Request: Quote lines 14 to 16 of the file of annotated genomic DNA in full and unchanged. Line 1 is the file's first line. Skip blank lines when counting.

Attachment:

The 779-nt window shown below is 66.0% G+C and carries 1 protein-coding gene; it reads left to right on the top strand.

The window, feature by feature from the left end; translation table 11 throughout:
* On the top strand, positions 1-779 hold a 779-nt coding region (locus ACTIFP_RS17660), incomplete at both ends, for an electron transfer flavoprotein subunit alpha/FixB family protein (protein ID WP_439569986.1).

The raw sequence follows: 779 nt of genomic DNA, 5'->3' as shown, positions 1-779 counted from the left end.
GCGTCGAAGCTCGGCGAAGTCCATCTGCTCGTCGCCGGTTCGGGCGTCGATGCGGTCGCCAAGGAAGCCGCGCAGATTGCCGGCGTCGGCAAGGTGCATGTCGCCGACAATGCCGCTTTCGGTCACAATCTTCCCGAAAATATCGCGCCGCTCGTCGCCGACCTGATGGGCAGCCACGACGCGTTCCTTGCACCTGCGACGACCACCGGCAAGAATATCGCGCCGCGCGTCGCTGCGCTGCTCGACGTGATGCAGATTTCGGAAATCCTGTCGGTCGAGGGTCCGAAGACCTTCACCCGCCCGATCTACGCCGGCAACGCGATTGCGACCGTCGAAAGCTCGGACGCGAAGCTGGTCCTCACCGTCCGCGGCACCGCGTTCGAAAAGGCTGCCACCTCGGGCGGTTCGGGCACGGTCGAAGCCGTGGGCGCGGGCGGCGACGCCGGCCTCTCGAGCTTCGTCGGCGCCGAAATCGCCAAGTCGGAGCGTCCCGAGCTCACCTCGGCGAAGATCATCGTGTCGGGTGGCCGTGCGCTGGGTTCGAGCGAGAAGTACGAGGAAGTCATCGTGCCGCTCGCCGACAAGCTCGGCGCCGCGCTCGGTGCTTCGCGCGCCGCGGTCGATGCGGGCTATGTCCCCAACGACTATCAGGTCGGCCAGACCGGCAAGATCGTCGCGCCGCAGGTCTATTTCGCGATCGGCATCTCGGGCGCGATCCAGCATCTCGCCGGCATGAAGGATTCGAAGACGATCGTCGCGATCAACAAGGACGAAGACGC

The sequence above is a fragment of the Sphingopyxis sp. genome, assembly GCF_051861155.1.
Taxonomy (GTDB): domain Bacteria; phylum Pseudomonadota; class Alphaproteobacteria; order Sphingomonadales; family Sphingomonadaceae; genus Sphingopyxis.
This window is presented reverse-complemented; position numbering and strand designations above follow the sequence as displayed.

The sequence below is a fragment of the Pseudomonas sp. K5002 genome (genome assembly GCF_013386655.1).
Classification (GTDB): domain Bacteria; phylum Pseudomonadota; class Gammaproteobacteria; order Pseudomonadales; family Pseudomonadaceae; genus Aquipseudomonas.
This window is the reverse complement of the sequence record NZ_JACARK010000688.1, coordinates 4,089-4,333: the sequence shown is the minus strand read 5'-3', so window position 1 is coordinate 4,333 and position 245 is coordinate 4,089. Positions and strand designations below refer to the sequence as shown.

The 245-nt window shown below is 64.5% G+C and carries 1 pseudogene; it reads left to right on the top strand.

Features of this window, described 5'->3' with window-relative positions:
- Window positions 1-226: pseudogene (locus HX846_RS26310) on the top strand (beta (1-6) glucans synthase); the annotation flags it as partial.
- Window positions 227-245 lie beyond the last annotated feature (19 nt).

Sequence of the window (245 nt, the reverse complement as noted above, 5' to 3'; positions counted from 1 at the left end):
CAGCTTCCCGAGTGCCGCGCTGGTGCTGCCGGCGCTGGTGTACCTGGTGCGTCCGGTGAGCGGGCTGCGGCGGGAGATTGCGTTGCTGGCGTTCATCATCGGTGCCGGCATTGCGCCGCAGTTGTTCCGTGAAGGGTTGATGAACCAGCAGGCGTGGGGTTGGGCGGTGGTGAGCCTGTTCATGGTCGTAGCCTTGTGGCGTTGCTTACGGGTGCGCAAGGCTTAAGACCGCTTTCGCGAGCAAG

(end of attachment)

- Window positions 1-226: pseudogene (locus HX846_RS26310) on the top strand (beta (1-6) glucans synthase); the annotation flags it as partial.
- Window positions 227-245 lie beyond the last annotated feature (19 nt).

Sequence of the window (245 nt, the reverse complement as noted above, 5' to 3'; positions counted from 1 at the left end):